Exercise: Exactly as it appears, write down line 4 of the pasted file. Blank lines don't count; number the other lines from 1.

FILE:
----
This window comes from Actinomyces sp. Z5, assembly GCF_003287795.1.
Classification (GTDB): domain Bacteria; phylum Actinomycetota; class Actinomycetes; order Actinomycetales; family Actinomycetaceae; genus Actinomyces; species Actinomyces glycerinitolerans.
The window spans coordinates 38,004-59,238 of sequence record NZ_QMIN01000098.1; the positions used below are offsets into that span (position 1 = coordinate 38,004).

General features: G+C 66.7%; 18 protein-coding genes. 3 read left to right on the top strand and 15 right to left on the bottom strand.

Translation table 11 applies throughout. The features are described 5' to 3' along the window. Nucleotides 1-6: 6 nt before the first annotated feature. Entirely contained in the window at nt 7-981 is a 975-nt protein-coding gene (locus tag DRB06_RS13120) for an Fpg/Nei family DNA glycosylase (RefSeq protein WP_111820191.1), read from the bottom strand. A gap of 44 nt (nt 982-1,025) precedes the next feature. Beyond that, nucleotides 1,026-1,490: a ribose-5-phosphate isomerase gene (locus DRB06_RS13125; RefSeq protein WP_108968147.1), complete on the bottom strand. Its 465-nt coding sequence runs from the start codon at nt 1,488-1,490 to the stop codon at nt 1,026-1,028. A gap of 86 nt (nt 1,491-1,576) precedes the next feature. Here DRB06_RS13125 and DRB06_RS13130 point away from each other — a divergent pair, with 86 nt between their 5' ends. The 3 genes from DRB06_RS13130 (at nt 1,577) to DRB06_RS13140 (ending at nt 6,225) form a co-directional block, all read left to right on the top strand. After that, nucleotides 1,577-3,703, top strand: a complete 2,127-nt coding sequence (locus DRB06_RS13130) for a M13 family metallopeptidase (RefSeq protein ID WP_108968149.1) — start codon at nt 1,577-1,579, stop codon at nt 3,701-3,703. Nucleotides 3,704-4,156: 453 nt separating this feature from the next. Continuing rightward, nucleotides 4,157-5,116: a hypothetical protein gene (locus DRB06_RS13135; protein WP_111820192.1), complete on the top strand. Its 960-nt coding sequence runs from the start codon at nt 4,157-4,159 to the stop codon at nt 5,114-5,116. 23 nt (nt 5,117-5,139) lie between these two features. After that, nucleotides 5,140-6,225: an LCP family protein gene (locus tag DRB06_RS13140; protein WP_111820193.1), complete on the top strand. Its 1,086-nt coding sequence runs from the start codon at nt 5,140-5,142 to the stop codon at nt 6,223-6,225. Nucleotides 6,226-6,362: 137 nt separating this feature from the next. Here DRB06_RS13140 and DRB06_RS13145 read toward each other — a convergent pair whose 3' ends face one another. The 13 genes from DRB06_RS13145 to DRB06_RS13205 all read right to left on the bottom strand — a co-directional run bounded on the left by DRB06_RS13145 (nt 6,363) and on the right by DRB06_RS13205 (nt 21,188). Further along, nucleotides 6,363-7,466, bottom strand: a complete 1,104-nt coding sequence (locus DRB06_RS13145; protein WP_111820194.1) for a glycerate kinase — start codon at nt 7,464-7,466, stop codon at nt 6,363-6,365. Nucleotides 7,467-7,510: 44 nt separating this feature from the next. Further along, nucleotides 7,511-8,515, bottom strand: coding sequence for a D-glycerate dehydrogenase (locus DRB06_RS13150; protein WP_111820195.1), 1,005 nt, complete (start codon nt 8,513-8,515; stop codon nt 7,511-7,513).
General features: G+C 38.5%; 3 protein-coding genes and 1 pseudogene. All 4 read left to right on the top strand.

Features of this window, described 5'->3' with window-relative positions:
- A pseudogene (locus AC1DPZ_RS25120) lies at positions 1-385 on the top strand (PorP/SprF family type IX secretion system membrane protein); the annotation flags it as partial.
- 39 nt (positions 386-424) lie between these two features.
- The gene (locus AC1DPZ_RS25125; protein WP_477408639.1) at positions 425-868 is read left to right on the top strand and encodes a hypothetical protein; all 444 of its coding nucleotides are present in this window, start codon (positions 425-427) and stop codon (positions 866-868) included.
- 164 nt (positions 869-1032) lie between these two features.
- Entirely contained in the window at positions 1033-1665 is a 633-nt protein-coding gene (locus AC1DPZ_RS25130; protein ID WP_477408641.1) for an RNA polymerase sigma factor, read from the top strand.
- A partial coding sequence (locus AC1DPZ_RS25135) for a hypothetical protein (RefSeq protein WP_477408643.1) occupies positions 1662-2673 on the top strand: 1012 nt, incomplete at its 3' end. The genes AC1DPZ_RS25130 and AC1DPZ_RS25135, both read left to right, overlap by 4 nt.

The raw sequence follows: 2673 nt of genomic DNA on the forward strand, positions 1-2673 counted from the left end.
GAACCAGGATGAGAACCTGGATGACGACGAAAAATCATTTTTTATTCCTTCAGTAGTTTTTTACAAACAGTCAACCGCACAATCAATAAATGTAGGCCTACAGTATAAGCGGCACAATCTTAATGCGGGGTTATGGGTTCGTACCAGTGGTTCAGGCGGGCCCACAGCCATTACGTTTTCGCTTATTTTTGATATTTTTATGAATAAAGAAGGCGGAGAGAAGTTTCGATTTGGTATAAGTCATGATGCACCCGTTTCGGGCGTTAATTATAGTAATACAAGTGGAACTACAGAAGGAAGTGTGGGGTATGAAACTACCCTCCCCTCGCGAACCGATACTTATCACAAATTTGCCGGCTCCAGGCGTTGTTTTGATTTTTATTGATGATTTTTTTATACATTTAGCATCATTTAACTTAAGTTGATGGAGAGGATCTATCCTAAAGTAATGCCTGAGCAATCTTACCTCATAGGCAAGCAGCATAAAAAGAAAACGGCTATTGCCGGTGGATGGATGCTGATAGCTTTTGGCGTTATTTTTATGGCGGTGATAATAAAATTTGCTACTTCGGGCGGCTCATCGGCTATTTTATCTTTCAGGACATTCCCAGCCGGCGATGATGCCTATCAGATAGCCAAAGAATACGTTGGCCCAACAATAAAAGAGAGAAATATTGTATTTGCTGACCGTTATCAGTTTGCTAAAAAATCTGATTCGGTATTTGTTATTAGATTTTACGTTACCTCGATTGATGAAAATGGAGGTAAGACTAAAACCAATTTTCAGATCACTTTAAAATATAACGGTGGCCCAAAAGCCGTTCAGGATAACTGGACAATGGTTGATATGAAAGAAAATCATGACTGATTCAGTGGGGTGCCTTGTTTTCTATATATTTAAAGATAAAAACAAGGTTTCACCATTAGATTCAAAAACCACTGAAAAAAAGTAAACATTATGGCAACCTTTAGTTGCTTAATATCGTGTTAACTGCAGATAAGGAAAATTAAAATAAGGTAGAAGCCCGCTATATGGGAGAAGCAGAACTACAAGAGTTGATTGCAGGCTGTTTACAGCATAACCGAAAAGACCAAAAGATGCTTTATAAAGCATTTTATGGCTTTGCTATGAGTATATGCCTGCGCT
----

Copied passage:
General features: G+C 66.7%; 18 protein-coding genes. 3 read left to right on the top strand and 15 right to left on the bottom strand.